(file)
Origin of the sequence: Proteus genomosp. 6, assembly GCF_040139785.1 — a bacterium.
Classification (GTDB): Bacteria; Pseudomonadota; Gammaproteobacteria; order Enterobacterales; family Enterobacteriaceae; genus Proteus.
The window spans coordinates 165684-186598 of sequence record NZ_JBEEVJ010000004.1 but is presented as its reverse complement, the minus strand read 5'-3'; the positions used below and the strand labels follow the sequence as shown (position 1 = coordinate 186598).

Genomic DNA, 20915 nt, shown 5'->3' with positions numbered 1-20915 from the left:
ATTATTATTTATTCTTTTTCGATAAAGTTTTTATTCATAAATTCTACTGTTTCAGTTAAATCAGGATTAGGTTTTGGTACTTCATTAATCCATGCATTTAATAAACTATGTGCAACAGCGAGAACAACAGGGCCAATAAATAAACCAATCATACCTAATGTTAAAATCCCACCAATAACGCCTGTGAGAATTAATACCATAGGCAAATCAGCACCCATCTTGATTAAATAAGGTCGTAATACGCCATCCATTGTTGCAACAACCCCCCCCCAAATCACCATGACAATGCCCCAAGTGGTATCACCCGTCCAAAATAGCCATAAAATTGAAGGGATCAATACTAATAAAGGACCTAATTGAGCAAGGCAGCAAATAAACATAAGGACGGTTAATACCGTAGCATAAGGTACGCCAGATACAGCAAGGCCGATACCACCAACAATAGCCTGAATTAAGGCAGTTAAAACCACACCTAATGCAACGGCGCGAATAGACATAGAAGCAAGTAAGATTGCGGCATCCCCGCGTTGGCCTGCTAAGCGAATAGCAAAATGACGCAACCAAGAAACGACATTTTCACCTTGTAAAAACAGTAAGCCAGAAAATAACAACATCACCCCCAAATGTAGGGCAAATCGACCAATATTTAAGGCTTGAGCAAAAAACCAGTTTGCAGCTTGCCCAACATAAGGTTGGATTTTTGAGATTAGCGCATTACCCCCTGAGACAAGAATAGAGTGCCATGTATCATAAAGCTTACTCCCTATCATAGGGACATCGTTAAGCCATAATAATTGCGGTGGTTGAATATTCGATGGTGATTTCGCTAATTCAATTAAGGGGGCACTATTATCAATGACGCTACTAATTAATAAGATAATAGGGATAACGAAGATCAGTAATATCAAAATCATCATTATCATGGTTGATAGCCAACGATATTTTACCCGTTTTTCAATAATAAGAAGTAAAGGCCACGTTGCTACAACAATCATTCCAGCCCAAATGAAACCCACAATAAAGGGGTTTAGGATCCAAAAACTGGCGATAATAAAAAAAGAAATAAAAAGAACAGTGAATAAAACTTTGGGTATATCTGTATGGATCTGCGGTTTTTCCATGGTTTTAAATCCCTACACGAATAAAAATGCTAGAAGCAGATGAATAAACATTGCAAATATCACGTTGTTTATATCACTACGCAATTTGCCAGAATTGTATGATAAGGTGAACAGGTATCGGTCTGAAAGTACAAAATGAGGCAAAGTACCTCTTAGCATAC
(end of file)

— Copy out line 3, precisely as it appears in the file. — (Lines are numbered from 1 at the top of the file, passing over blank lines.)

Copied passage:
The window spans coordinates 165684-186598 of sequence record NZ_JBEEVJ010000004.1 but is presented as its reverse complement, the minus strand read 5'-3'; the positions used below and the strand labels follow the sequence as shown (position 1 = coordinate 186598).